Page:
These guys don't care about being consistent. In fact, Reed Hastings' gang lives and breathes contradiction: At Netflix, it's not about magic, it's about tricks.
Of course, Netflix has already cut a deal overseas to be one, on a limited scale at the moment, with Virgin Media's set-top box. Now, at an investment conference, it "innocently" spews: We've had an open offer out to the cable guys for two years. We want to be an a la carte option on your multichannel smorgasbord.
Very curious- Netflix's renewed push to become part of the cord. If I was living it, I'd think this whole thing was a dream.— Rocco Pendola (@Rocco_TheStreet) September 26, 2013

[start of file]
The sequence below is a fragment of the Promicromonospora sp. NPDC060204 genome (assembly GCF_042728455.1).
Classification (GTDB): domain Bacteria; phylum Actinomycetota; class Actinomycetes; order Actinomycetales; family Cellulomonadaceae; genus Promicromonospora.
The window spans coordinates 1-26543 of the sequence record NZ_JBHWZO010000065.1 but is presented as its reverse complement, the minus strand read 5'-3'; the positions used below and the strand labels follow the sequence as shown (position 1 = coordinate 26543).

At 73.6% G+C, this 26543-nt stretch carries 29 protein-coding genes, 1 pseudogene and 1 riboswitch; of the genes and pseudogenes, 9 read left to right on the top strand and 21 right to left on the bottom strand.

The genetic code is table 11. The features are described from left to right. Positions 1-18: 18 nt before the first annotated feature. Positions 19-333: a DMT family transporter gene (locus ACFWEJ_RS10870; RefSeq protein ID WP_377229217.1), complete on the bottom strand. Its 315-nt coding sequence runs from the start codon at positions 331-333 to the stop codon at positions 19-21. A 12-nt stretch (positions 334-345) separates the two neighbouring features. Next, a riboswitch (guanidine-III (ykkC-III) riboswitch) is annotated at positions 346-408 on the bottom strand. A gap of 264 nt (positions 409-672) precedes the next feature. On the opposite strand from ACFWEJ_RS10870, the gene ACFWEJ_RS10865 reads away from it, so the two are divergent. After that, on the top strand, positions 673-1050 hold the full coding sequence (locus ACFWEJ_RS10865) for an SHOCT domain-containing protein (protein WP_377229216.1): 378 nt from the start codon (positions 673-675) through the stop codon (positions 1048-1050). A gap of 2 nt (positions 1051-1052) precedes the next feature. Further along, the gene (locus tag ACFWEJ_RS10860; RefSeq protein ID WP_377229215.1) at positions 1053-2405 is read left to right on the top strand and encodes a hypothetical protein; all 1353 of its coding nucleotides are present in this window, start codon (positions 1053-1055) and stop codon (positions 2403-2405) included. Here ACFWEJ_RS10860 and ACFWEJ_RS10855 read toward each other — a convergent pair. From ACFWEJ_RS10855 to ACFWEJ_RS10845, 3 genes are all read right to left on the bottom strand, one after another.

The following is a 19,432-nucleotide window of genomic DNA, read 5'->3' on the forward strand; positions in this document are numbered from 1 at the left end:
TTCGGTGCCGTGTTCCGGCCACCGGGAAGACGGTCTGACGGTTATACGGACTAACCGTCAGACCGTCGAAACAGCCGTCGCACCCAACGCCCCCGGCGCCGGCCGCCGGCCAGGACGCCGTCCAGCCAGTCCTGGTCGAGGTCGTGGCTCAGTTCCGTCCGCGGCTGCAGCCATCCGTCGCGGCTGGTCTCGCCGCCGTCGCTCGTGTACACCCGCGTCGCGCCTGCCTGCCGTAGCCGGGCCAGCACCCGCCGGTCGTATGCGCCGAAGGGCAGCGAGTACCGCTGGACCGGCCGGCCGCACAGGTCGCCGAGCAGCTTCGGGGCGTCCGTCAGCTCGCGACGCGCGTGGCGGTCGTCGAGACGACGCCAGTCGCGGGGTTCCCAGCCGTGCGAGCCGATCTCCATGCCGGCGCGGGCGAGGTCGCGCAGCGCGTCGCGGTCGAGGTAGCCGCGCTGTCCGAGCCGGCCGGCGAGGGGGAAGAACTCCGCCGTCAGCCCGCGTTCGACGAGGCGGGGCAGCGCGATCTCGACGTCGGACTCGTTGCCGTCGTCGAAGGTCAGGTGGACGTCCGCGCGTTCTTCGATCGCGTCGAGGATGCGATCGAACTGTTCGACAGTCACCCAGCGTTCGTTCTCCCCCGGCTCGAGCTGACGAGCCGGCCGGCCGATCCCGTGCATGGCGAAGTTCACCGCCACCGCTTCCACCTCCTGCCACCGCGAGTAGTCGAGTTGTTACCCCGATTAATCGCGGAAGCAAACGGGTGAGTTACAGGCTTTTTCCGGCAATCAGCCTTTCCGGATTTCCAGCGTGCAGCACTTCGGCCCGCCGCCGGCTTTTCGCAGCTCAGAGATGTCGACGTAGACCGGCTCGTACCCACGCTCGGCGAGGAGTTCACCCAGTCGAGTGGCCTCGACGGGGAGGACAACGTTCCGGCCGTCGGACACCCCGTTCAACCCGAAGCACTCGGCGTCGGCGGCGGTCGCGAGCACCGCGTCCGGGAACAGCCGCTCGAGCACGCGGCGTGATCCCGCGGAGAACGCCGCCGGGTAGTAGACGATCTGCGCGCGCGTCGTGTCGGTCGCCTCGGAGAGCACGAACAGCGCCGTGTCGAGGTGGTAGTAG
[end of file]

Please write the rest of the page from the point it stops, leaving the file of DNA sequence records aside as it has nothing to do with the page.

Netflix wants to be part of the cord. Funny. The cable companies should tell it to go fly a kite.— Rocco Pendola (@Rocco_TheStreet) September 26, 2013Yes, young @Rocco_TheStreet, you have a point. What a gaggle of unbridled hacks. So very curious. Incredibly curious actually. Either you want to be part of the cord or you expect people to continue cutting it (they're really not in meaningful numbers). Either you are with the traditional television guys or your are against them. If you read me, you know I don't believe in the sort of dichotomy I illustrate in the last paragraph. I only go to it to say Netflix wants to have its cake and eat it to. In one shallow breath, Hastings and his boys tell us they're nothing like traditional television. Netflix doesn't use a programming schedule like the "linear" crowd does. It blows entire seasons out at once. Netflix doesn't have to report viewership numbers because, unlike the traditional television types, it doesn't sell advertising. Netflix can tell us how excited the world is as it anticipates originals such as Arrested Development, but it doesn't follow up the hype with hard data to support such misleading euphoria. Not like the ultra-transparent HBO (a division of Time Warner (TWX - Get Report)), who, by the way, doesn't sell advertising either! The media will spin Netflix's call out to the cable companies as positive. That's what they do. They find any way to continue the fairy tale. I don't quite understand why. You'll have to ask Brian Stelter and David Carr over at The New York Times. They organize sign-ups for the Netflix Cheerleading Squad's Media Division.
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